by AZIZA MUSA
Sen. Jeff Wentworth is relentless, and today, the San Antonio Republican got his way.
Wentworth finally got his campus carry bill successfully tacked onto legislation — this time a bill by Sen. Steve Ogden, R-Bryan, that would reform methods of finance for public and higher education institutions. The measure is turning into a virtual Christmas Tree for amendments.
Wentworth’s measure would would allow concealed handgun license holders to carry on university campuses. Wentworth filed his own bill, SB 354, to do so, but he could not secure enough votes to bring the legislation up for debate on the Senate floor. Over the last couple of weeks, he repeatedly tried to tack a similar amendment onto a bill by Sen. Judith Zaffirini, D-Laredo, to eliminate some college reporting requirements and reduce administrative costs. But Zaffirini killed her own bill after Wentworth’s amendment passed.
Zaffirini got her own reporting bill tacked onto Ogden’s measure today, before Wentworth offered his amendment. Then the two senators went at it, with Zaffirini asking Wentworth if he was aware of the 1966 Charles Whitman shooting on the University of Texas campus, and Wentworth countering that he was there when it happened. Zaffirini was there, too. Wentworth then pointed to the Virginia Tech shooting to support his view that campus carry would protect students.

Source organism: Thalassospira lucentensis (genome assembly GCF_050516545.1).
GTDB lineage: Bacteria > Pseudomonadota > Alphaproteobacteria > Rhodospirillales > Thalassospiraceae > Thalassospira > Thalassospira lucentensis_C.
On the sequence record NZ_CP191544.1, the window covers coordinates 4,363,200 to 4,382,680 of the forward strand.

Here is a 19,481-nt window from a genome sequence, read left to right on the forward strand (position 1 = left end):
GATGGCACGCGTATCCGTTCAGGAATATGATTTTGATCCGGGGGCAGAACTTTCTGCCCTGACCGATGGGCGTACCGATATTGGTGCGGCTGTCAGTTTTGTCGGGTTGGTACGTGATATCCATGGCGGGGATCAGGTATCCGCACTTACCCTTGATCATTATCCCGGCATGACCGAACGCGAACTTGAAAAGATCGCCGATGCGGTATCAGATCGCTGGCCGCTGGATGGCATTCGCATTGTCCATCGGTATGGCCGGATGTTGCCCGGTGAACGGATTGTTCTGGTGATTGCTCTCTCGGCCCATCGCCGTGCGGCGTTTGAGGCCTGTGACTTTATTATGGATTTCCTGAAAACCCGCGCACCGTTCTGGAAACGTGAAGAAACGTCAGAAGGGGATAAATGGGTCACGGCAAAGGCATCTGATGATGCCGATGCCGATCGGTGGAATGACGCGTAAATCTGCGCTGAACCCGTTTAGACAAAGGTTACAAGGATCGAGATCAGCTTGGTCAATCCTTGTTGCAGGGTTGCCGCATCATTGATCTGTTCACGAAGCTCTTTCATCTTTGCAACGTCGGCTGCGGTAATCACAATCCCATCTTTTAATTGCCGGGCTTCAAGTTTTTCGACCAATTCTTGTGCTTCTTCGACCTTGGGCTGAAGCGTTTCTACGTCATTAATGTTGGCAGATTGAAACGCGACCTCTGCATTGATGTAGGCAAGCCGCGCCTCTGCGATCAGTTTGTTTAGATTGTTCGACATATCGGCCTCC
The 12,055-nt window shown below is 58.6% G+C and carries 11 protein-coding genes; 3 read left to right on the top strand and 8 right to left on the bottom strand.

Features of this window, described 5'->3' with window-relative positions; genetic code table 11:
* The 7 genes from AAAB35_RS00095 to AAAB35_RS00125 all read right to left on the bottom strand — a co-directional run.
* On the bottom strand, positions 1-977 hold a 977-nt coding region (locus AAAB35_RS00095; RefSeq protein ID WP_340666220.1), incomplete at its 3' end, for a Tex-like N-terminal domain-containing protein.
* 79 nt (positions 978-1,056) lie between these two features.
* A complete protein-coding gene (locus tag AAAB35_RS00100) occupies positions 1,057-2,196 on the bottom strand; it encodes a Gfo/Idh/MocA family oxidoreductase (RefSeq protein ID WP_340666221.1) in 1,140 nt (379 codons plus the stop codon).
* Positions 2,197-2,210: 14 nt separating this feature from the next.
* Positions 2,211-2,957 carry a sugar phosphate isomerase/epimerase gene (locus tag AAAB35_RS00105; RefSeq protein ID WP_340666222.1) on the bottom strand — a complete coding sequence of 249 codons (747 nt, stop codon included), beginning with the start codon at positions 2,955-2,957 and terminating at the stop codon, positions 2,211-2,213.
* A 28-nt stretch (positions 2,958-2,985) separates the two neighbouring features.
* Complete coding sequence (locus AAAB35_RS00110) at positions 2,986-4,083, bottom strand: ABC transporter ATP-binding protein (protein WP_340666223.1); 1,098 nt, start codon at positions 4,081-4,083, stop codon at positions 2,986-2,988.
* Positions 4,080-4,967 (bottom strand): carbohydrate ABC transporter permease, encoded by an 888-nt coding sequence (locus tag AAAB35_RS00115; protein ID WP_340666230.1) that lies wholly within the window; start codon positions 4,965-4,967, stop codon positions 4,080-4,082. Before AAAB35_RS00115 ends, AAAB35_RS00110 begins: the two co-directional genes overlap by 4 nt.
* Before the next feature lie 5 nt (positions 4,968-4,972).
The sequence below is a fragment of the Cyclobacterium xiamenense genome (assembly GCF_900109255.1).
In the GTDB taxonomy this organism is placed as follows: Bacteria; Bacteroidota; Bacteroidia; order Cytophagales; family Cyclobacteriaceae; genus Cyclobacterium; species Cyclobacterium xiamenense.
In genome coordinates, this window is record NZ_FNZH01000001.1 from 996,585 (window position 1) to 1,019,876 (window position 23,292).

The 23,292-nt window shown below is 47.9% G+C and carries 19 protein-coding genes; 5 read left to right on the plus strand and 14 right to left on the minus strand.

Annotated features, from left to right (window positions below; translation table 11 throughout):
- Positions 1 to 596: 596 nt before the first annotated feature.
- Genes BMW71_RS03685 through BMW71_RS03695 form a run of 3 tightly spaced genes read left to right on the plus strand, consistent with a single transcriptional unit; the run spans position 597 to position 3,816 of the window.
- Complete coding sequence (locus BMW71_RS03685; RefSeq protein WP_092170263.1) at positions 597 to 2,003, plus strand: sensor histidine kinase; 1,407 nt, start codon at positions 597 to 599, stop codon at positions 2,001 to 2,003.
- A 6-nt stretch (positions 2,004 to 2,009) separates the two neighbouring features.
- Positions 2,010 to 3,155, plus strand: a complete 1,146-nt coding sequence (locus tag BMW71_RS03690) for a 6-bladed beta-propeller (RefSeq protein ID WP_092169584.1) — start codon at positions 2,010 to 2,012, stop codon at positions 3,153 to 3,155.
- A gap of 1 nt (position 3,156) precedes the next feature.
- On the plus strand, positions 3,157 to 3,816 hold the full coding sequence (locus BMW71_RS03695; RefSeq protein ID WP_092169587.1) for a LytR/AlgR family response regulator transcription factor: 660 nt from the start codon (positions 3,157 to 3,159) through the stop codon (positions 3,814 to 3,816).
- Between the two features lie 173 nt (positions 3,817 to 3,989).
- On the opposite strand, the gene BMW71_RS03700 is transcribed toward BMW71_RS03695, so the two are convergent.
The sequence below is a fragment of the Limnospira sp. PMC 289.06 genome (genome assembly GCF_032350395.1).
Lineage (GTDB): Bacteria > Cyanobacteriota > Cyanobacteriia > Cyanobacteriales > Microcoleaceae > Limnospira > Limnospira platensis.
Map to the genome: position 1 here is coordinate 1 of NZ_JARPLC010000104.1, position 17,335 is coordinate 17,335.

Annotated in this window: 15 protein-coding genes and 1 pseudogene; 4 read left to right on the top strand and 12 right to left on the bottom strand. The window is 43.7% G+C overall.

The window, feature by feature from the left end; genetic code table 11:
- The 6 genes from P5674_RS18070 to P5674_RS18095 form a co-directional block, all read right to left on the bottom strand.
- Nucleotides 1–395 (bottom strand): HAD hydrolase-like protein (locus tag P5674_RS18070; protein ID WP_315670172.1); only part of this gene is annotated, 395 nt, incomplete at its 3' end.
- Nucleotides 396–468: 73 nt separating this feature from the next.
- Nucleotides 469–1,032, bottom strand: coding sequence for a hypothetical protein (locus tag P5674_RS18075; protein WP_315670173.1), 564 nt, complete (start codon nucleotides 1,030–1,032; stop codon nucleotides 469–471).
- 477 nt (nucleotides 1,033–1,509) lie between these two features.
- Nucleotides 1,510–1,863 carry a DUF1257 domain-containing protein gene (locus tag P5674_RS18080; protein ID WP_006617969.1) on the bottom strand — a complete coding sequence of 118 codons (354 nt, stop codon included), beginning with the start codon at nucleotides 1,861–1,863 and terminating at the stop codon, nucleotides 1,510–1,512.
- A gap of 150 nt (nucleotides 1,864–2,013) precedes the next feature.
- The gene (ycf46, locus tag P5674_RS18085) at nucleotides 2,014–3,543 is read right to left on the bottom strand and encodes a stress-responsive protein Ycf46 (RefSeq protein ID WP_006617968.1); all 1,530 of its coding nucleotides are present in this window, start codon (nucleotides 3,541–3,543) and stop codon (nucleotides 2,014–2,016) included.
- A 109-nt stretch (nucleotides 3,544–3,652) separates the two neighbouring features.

Zaffirini argued the amendment could possibly cost millions of dollars to universities over the years. “This is clearly an unfunded mandate,” she said, citing costs for additional storage for weapons, insurance, security and law enforcement. But Wentworth said his amendment would make the state liable if universities raise insurance rates because students are allowed to carry guns on campus, and universities would at most have to pay for extra storage space.
Sen. Wendy Davis, D-Fort Worth, asked Wentworth how the amendment was germane to the fiscal matters bill, causing the Senate to recess for about 30 minutes. When they returned, Lt. Gov. David Dewhurst said Wentworth’s amendment was only relevant because Zaffirini’s amendment had made it so.
Davis offered an amendment to Wentworth’s amendment that would allow the universities’ boards of regents to opt in or out of concealed carry on campus. Wentworth was able to table her amendment with a 19-12 vote. Wentworth’s amendment then prevailed with a 21-10 vote.
Sen. Eddie Lucio Jr., D-Brownsville, tried to reconsider Zaffirini’s amendment, but because Wentworth’s already passed, he pulled it down.
Ogden’s bill passed 19-12 with the campus carry amendment.
Wentworth said afterward he is more hopeful today than he was a couple of hours ago. “When I submitted my amendment, I told them to hold it and submit it only after Senator Zaffirini’s amendment was adopted,” he said. “The fact is that without that, it would not have [passed].”
AZIZA MUSA reports for The Texas Tribune where this story was originally published. It is reprinted here through a news partnership between the Tribune and the San Marcos Mercury.